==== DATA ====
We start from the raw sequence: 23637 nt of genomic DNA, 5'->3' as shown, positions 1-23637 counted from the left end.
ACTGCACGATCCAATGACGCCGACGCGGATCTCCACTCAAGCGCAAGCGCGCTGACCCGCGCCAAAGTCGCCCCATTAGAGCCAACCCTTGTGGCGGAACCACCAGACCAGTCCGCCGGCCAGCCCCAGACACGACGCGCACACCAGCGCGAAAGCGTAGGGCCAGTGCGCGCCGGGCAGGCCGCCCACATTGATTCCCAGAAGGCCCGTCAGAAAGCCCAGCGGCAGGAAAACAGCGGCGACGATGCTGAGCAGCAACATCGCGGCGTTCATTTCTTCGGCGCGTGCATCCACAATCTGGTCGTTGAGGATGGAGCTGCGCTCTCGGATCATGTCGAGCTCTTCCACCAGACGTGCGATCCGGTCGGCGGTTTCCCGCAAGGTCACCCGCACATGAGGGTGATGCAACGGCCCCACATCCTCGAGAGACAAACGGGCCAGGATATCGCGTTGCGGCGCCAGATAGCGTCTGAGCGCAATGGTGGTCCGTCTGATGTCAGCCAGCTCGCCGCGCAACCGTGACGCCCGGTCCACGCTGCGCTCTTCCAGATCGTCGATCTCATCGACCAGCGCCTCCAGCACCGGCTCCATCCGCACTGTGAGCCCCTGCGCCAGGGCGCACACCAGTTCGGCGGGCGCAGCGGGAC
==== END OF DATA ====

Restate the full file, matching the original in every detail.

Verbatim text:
We start from the raw sequence: 23637 nt of genomic DNA, 5'->3' as shown, positions 1-23637 counted from the left end.
ACTGCACGATCCAATGACGCCGACGCGGATCTCCACTCAAGCGCAAGCGCGCTGACCCGCGCCAAAGTCGCCCCATTAGAGCCAACCCTTGTGGCGGAACCACCAGACCAGTCCGCCGGCCAGCCCCAGACACGACGCGCACACCAGCGCGAAAGCGTAGGGCCAGTGCGCGCCGGGCAGGCCGCCCACATTGATTCCCAGAAGGCCCGTCAGAAAGCCCAGCGGCAGGAAAACAGCGGCGACGATGCTGAGCAGCAACATCGCGGCGTTCATTTCTTCGGCGCGTGCATCCACAATCTGGTCGTTGAGGATGGAGCTGCGCTCTCGGATCATGTCGAGCTCTTCCACCAGACGTGCGATCCGGTCGGCGGTTTCCCGCAAGGTCACCCGCACATGAGGGTGATGCAACGGCCCCACATCCTCGAGAGACAAACGGGCCAGGATATCGCGTTGCGGCGCCAGATAGCGTCTGAGCGCAATGGTGGTCCGTCTGATGTCAGCCAGCTCGCCGCGCAACCGTGACGCCCGGTCCACGCTGCGCTCTTCCAGATCGTCGATCTCATCGACCAGCGCCTCCAGCACCGGCTCCATCCGCACTGTGAGCCCCTGCGCCAGGGCGCACACCAGTTCGGCGGGCGCAGCGGGAC